BikePortland subscriber and resident bike theft expert Bryan Hance from The Bike Index checked out the Iota Tracker with an eye towards bike tracking, DIY hacking, and more.
We field a lot of questions about ‘bike trackers’ at the Bike Index – everybody wants a small, affordable GPS tracker for their bike. Sounds like a simple request; but many people are surprised to learn a product like this doesn’t exist yet.
There are a few basic reasons why trackers aren’t as great as you think:
Size/hideability — It is hard to disguise a tracker so thieves can’t instantly find it. And having something that uses several antennas (GPS and cellular) means they aren’t easily hidden – nor are they very small.
Reliance on cellular — Most trackers use the cellular network to report their location, which means most trackers are 50% cell phone parts – and means paying for cell data, supporting a SIM card, having a hefty battery, etc.
Power — Because of #2, power is an issue. Nobody wants to constantly have to charge a tracker, but once you’ve gone with cellular there’s really no way around this. Talking to the cell network takes a fair amount of power, end of story.
For a while I was excited about the low-power bluetooth trackers – especially the ‘crowd tracking’ capabilities, but my own tests with these have been disappointing. And while there are a lot of smart people out there working in the bike-tracking space, most of them are just pending Kickstarters with no real product on the market.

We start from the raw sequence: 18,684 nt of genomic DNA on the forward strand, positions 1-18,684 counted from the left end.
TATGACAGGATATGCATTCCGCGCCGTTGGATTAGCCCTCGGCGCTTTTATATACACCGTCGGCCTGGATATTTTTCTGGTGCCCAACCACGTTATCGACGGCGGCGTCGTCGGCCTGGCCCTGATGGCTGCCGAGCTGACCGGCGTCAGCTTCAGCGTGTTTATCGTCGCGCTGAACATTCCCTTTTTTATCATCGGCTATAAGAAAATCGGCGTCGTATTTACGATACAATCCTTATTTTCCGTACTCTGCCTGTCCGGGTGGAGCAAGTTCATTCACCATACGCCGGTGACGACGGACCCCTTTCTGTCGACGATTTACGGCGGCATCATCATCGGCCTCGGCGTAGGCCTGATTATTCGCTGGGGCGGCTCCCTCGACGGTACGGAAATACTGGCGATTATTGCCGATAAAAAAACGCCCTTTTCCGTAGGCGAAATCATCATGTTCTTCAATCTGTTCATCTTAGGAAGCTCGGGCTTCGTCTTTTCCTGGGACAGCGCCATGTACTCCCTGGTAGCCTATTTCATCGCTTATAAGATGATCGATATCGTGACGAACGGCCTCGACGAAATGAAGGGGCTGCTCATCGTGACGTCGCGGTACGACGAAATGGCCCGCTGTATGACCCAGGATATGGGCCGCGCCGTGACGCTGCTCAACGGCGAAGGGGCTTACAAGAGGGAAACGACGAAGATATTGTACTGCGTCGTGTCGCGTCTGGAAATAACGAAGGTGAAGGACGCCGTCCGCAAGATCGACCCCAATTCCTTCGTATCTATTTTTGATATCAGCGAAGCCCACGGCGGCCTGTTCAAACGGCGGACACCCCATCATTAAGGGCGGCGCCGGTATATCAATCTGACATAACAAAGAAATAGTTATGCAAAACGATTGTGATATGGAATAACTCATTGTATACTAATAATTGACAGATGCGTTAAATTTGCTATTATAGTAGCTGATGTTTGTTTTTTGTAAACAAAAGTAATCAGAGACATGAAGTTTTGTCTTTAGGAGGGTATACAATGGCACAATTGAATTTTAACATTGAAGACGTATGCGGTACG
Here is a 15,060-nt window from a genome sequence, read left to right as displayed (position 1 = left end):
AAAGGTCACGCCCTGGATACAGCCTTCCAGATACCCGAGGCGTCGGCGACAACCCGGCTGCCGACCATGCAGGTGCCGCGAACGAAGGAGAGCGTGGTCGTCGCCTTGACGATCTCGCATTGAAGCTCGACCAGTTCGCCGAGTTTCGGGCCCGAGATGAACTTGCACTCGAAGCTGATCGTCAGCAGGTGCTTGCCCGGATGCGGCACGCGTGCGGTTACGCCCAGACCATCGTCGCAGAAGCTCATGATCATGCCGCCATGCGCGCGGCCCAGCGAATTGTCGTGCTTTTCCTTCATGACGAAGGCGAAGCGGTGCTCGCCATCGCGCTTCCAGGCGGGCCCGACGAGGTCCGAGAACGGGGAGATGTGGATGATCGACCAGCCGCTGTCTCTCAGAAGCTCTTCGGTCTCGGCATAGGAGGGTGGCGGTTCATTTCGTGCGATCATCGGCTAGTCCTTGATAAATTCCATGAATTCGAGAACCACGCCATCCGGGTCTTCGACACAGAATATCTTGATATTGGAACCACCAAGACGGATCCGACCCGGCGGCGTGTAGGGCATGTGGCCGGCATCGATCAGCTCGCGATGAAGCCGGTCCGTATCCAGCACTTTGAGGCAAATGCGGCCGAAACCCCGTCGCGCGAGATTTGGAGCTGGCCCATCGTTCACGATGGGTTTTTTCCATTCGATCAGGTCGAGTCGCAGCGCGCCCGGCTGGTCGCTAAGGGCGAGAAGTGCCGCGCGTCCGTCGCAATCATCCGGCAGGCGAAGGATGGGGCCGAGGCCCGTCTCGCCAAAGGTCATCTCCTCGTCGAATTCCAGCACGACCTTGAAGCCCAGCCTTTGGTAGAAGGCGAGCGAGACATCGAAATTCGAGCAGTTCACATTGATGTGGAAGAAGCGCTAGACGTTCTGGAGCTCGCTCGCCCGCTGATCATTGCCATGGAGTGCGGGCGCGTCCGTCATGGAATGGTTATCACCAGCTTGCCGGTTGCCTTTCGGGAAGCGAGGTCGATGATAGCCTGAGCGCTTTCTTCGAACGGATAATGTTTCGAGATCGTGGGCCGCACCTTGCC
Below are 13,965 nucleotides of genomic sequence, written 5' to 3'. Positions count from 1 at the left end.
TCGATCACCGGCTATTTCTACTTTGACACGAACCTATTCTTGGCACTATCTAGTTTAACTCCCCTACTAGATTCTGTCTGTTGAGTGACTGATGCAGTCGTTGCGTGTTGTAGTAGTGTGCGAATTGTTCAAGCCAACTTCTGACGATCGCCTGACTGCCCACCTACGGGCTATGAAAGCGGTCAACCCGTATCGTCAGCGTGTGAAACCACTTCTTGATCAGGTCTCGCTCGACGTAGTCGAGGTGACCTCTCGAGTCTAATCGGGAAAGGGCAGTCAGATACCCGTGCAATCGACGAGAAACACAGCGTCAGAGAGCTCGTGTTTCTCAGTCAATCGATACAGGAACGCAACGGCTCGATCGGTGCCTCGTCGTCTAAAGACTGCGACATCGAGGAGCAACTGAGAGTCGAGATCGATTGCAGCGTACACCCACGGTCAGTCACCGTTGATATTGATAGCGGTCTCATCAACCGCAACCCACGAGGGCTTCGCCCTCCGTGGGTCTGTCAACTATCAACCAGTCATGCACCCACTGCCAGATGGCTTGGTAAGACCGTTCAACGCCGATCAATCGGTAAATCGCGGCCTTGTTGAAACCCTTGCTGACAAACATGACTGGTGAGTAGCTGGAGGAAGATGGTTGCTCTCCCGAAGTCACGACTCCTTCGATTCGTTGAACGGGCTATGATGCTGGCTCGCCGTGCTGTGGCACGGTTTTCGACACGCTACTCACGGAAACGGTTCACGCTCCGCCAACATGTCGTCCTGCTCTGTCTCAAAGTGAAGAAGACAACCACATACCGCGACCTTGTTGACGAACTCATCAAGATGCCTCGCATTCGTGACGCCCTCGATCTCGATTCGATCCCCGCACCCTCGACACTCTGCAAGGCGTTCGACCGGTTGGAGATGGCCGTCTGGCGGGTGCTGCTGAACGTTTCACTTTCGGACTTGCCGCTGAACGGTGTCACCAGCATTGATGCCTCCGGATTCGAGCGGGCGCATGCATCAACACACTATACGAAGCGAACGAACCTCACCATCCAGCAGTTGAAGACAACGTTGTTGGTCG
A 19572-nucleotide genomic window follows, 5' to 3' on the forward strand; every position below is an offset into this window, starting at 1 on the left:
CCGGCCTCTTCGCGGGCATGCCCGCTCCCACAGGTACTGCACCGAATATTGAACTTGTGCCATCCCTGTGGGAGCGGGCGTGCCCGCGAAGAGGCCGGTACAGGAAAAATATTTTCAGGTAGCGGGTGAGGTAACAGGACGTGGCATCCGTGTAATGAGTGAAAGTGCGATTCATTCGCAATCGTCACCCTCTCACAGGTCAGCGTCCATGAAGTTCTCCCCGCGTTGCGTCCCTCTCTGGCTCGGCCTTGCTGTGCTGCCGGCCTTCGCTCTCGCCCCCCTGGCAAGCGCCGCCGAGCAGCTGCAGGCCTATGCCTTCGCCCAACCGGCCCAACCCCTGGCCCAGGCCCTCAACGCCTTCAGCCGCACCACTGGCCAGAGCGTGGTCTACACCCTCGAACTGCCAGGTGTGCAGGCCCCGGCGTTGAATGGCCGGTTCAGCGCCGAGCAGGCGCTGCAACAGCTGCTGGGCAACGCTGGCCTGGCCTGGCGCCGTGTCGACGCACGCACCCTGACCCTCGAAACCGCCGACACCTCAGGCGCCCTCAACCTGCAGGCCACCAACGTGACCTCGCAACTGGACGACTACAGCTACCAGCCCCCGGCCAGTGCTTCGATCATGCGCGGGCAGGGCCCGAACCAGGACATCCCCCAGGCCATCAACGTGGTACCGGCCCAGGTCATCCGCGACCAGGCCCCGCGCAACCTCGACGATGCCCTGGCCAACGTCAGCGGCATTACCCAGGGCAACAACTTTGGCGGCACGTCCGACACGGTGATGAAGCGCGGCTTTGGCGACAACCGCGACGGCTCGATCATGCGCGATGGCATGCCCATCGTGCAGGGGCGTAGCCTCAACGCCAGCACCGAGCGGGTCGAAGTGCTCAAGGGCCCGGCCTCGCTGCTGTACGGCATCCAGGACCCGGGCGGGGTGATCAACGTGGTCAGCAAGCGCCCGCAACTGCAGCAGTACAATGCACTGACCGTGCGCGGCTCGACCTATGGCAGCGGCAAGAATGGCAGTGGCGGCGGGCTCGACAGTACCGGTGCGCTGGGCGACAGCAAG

The Iota Tracker – a totally different approach
The Iota Tracker really piqued my interest – yes, it’s a GPS tracker, but it doesn’t use the cellular network. Instead, Iota uses RF frequencies and a ‘community network’ of tiny base stations to report its position.
This completely upends the equation I listed above, eliminating problems #1 and #3 by getting rid of #2. The results is a small, versatile tracker with a significantly longer battery life.
Iota has been mostly focused on pet and child tracking, but there’s obviously a lot of potential here for tracking bikes. After a week of tests with my hands on an Iota, I see a whole lot of potential for bike tracking – and hackability.
The Iota Network
Just to recap how Iota’s tracking works:
Iota users get a small ‘base station‘ to install for local coverage – Iota’s website base stations cover ‘up to 12 blocks from your home’ but as with all things RF-related, your mileage may vary – especially in dense urban environments. Think of it like the original cordless phones – remember how much range you could get with some of those? Same thing applies here.